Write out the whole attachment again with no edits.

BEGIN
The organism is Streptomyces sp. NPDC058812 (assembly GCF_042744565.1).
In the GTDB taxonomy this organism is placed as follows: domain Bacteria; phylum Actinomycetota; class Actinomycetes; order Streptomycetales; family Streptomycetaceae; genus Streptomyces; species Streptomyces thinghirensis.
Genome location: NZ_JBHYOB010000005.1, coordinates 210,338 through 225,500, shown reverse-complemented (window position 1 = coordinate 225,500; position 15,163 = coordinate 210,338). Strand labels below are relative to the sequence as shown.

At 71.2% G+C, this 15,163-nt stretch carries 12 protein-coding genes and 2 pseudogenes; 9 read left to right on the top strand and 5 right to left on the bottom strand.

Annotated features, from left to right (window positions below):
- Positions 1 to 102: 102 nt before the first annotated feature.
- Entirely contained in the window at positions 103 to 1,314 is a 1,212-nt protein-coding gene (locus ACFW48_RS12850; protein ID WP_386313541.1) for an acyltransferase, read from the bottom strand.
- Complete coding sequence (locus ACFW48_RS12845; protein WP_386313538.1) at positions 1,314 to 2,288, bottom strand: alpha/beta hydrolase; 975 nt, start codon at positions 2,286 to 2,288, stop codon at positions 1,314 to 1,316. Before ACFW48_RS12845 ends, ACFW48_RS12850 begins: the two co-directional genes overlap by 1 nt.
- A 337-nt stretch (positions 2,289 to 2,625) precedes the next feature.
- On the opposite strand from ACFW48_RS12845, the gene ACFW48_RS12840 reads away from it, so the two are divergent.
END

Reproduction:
The organism is Streptomyces sp. NPDC058812 (assembly GCF_042744565.1).
In the GTDB taxonomy this organism is placed as follows: domain Bacteria; phylum Actinomycetota; class Actinomycetes; order Streptomycetales; family Streptomycetaceae; genus Streptomyces; species Streptomyces thinghirensis.
Genome location: NZ_JBHYOB010000005.1, coordinates 210,338 through 225,500, shown reverse-complemented (window position 1 = coordinate 225,500; position 15,163 = coordinate 210,338). Strand labels below are relative to the sequence as shown.

At 71.2% G+C, this 15,163-nt stretch carries 12 protein-coding genes and 2 pseudogenes; 9 read left to right on the top strand and 5 right to left on the bottom strand.

Annotated features, from left to right (window positions below):
- Positions 1 to 102: 102 nt before the first annotated feature.
- Entirely contained in the window at positions 103 to 1,314 is a 1,212-nt protein-coding gene (locus ACFW48_RS12850; protein ID WP_386313541.1) for an acyltransferase, read from the bottom strand.
- Complete coding sequence (locus ACFW48_RS12845; protein WP_386313538.1) at positions 1,314 to 2,288, bottom strand: alpha/beta hydrolase; 975 nt, start codon at positions 2,286 to 2,288, stop codon at positions 1,314 to 1,316. Before ACFW48_RS12845 ends, ACFW48_RS12850 begins: the two co-directional genes overlap by 1 nt.
- A 337-nt stretch (positions 2,289 to 2,625) precedes the next feature.
- On the opposite strand from ACFW48_RS12845, the gene ACFW48_RS12840 reads away from it, so the two are divergent.